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It's Electric

As electric cars become more popular, the infrastructure to support them must grow as well. And with prices for electric vehicles dropping, they’re a reasonable option for consumers. Discover why the future of transportation is becoming more and more sought after.


By Elaine Rose

It isn’t only Tesla anymore.

As people feel the sting in their wallets every time they fill up their gas tanks — or wonder how they’ll answer in twenty years when their grandchildren ask what they did to curb global warming — electric vehicles become more appealing.

Several major auto manufacturers make electric vehicles, and that number is growing. General Motors recently announced it plans to cease making cars with gasoline engines by 2035. Ford reported that its electric-vehicle sales more than doubled from 2020 to 2021. So these cars are definitely part of the future of transportation in America.

And the prices are becoming more reasonable.

As rapidly as sales are increasing, electric vehicles are still a tiny minority of what is traversing our roadways.

New Jersey ranks sixth in the nation for the number of EVs on its streets, with 30,400, or 0.51%, of all registered vehicles. There are 745 battery charging stations scattered throughout the state.

Keeping the battery charged will be an issue. Many EV owners choose to build a home charging station, as fueling the battery from a regular electric outlet can seem to take forever.

People who do a lot of long-distance driving might want to think twice about going all-electric, at least for now. About a year ago, the Biden-Harris administration announced it was budgeting billions of dollars to “put [the country] on the path to a convenient and equitable network of 500,000 chargers and make EVs accessible to all Americans for both local and long-distance trips,” according to the Associated Press.

But in the short term, long road trips will take some planning to avoid getting stuck in the middle of nowhere. The last thing you want is for the battery to run out of juice while you’re cruising I-84 in rural Idaho.

To help travelers, the U.S. Department of Energy maintains a website listing all charging stations in the country and southern Canada.

Another factor is that the technical glitches of these cars are still being ironed out. A Consumer Reports survey found that only four out of eleven electric vehicles had a reliability rating of average or better. They suggest for the time being, people might be better off with hybrids.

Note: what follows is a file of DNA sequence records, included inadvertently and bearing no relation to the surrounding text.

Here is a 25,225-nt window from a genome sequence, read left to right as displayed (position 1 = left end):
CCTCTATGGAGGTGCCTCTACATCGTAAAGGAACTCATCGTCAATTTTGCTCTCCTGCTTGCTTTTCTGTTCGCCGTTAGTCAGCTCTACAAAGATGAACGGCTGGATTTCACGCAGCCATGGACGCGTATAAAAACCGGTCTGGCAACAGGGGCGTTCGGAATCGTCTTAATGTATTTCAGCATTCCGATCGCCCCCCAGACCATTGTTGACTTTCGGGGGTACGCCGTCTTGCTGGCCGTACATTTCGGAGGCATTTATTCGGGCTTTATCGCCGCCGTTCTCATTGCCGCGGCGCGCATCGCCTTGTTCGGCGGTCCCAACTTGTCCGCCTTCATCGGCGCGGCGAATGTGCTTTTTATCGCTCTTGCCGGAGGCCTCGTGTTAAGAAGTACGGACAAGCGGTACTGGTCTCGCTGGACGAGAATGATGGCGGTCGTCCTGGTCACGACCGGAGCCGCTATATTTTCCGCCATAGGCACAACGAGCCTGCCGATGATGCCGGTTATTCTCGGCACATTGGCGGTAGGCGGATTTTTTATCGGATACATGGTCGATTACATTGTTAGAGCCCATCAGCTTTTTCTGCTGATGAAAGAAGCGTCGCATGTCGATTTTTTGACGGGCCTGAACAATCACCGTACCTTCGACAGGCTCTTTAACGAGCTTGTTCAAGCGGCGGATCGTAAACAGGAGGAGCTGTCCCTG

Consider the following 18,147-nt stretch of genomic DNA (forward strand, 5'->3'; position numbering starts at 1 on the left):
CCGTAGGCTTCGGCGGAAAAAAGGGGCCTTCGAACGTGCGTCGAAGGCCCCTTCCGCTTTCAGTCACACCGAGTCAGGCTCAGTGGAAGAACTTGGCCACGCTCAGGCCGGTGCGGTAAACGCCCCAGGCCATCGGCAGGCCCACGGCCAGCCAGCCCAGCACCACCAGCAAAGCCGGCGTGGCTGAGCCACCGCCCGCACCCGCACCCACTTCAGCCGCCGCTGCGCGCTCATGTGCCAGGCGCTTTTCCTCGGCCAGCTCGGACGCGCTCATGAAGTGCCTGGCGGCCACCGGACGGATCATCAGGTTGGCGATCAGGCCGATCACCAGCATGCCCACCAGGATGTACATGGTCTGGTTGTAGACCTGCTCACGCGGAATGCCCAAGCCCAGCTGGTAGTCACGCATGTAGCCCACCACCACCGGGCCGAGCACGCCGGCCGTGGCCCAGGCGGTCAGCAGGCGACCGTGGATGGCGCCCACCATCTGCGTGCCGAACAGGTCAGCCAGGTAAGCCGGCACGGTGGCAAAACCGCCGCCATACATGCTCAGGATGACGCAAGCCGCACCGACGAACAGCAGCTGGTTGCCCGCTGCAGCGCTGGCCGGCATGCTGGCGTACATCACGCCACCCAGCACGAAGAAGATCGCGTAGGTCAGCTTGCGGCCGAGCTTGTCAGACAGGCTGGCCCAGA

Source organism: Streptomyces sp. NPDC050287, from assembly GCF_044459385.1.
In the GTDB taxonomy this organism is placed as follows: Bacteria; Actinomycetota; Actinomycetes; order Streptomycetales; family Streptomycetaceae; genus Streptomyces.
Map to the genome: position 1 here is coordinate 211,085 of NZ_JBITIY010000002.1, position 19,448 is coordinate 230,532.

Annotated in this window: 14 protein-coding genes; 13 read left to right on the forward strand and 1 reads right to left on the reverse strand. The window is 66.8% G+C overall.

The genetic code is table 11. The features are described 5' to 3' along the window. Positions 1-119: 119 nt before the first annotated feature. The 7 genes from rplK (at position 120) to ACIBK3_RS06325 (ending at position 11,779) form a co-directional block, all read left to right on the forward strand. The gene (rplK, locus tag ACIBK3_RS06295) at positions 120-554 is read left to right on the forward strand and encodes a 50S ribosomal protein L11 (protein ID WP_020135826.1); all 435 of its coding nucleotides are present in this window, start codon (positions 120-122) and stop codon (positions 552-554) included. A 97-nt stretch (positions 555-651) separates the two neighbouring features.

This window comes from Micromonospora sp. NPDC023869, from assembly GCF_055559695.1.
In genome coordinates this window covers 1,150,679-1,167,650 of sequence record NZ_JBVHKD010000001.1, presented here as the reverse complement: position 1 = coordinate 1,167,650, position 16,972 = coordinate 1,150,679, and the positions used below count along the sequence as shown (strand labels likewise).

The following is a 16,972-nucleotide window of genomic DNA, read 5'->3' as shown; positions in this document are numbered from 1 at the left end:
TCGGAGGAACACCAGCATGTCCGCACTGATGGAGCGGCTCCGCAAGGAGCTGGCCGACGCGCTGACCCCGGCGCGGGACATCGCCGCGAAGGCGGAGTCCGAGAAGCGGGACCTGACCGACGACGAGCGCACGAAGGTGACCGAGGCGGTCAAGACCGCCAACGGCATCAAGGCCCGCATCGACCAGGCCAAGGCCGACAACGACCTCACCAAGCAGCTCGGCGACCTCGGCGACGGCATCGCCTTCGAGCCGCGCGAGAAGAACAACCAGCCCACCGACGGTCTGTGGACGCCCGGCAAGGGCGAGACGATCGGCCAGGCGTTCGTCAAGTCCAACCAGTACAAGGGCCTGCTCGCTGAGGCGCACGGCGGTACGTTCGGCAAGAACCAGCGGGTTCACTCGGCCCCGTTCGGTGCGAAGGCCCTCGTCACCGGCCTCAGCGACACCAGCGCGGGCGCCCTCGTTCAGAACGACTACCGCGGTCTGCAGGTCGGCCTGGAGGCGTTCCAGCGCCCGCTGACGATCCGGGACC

The cost of buying and owning an EV versus a traditional car can go either way.

Car and Driver recently compared the cost of owning two electric vehicles — The Hyundai Kona Electric and the Ford F-150 Lightning — and their gas-powered equivalents over the course of three years, assuming they drive the typical 15,000 miles per year. Energy use, maintenance, and depreciation were the main factors in the calculations. Insurance was not included because it varies widely around the country.

The gas-powered Hyundai Kona was somewhat cheaper to own compared to its electric counterpart, $19,385 versus $21,426 for the electric version. But the Ford F-150 Lightning cost less to run than the gasoline model, $23,840 as opposed to $26,505 for the conventional engine.

This analysis did not include the tax incentives, which can be a determining factor for some folks.

But that’s where it can get complicated. The Inflation Reduction Act passed by Congress last year allows for up to a $7,500 tax credit on the purchase of a new electric vehicle and up to $4,000 for buying a used one.

To qualify for the Federal Electric Car Tax Credit, the price of the car must be $55,000 or less, and $80,000 for a van, truck, or SUV. They figure that if you can afford a more expensive vehicle, you don’t need the tax break.

But here’s the catch. To qualify for the first half of the credit, the vehicle must be assembled in North America (including Canada and Mexico). That means purchasers of many popular foreign models are out of luck.

To get the second half of the tax credit, a certain percentage (which will increase each year) of the battery and the materials it is made of must come from the U.S. or a country with which the U.S. has a free-trade agreement. To date, no EV battery on the market qualifies for this rebate, but companies are scrambling to make it happen.

If you buy the car in 2023, you must claim the credit when you file your taxes. Starting in 2024, the credit is applied at the time of purchase.

But if you’re ready to jump on the EV bandwagon, there are choices to fit just about every lifestyle.

Kelley Blue Book ranked the best electric vehicles for the 2023 model year in five categories: The Ford Mustang MACH-E topped the list for SUVs; The Chevrolet Bolt is the best car; the top truck is the Ford F-150 Lightning; and if you want luxury, the Mercedes-Benz Mercedes-EQ EQS is a great car and the Audi Q4 e-tron is a great SUV.

U.S. News & World Report did its own ranking, and mostly agreed with Kelley Blue Book. Only they chose the 2022 Hyundai Ioniq 5 as the preferred SUV and the 2023 BMW iX as the best luxury SUV.

So do your research and figure out which EV meets your needs. Or hang on for a few more years until the technology improves and the prices come down. The choice is yours.